A decade after I decided I needed to "get serious" about my writing career. I already had a master's degree in writing popular fiction and had been writing since I was a teenager. I'd managed to get a couple stories published and enjoyed my first professional sale. At the time, I thought I'd start making a living from my writing within five years.
That didn't happen. I watched other writers, newer writers, achieve the sort of success that I wanted. I kept at it and sold more stories. I made my first forays into indie publishing and it didn't take off the way I wanted. Since I also have a satisfying career as a librarian, I shifted my focus to my library career. I kept a few things going with my writing, but mostly I let it rest for about three years. Now I'm rebuilding, revitalizing my writing career. In this post I'll share four strategies I've found helpful in starting over.
It's normal enough to envy another person's success, particularly when their success is in your own field. You may see someone who started after you enjoying the success that you desire. Envy can quickly turn poisonous.
None of that is positive or helpful in your own writing career. I've heard people (all too often) denounce a writer and their work because it is 'too popular,' a condemnation based on classist views that equate popularity with lesser quality. Maybe that writer's books aren't to your taste, but clearly there are aspects to their writing that people enjoy.
Rather than envying another writer's career, learn from them. Don't focus on what you think they've done wrong, or what you think are their weaknesses. Focus instead on their strengths. Maybe they're strong in an area where you can improve. Put aside your envy of their success and learn instead.
Do you see what I did years ago? I decided that I needed to "get serious." For me that meant giving my writing career more attention, focus, and study. It meant increasing my production. And I expected that the work I was doing would result in making a living from my writing in a fairly short time frame.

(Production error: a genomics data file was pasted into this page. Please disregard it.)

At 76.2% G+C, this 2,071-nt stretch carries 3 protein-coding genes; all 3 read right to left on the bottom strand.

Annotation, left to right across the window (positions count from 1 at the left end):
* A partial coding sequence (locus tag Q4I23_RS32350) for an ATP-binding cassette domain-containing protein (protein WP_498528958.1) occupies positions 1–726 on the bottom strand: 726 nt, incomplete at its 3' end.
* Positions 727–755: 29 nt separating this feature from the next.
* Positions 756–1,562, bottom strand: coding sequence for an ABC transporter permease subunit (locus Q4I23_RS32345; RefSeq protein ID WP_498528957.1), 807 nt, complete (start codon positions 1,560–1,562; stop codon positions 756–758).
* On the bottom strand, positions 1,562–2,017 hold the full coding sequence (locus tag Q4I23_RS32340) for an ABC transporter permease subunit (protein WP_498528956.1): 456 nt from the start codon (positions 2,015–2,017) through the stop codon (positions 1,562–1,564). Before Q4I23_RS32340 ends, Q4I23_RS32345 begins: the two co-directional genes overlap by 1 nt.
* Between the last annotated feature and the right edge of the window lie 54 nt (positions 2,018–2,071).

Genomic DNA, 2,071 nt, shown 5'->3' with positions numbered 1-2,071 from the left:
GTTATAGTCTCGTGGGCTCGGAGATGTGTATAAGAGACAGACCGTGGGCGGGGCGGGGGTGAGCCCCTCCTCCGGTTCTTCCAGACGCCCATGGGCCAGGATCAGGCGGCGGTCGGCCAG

Realistic? Not particularly. It wasn't based on any concrete reasons. I wanted a certain result, and expected that result to materialize simply because I worked hard. Whether or not that happened, my expectation wasn't reality-based. It was based on hopes and dreams rather than anything concrete, or anything within my control.
Set realistic and fair expectations for yourself. Can you control sales? No. Can you practice writing copy? Yes. Can you test different ads? Yes. Can you study how other writers create engaging openings? Yes. Is it realistic to expect to write 10,000 words per day? I don't know, it depends on you and your circumstances. It isn't a realistic expectation for me.
Figure out realistic expectations for yourself, based on what you control, and you'll see more success with your writing career.
One way I aim to revitalize my career is by refreshing existing titles with new editions and by releasing titles that I haven't previously published.
Maybe you have titles that haven't performed the way you desired. You're not stuck with that experience. You can change anything you want. Maybe your book needs a new title? Cover? Design? Everything? Many writers find improved success by relaunching and refreshing their backlist.
If (like me) you have unpublished titles sitting in your files, why not get them out? I took my break from my writing career to focus on my librarian career after a year in which I wrote several books. I have the first two books in one series, and several other books that I haven't released yet. The first new book, Stowaway to Eternity, will come out soon.
Finally, don't do what I did and "get serious." I'm not suggesting that you don't do the best you can. I don't believe that it's a great idea to take your writing career so seriously that it strips away the fun. I've written stories for decades whether they sold or not.
One of the best ways to revitalize your writing career, gain new enthusiasm and excitement, is focusing on fun. Write the story that you want. After you're done you can figure out what you've written. Give yourself the freedom to experiment and try new things. Take risks. Challenge yourself without making the book too important. The more importance and stress you put on yourself to write the book, the harder you'll find it to stick with the book.
I'm excited about relaunching my writing career. I'm trying out new things and having fun. Over the rest of the year I plan to have many more books available. I hope you'll check back to see how it goes, and share your own progress with your writing career.
Ryan M. Williams lives a double life as a full-time career librarian and a multi-genre writer with over twenty books. He writes across a range of genres including science fiction, fantasy, paranormal, mystery, horror, and romance. He earned a Master of Arts degree in writing popular fiction from Seton Hill University and a Master of Library and Information Science from San Jose University. His short fiction has appeared in anthologies from Pocket Books, WMG Publish, and in On Spec Magazine.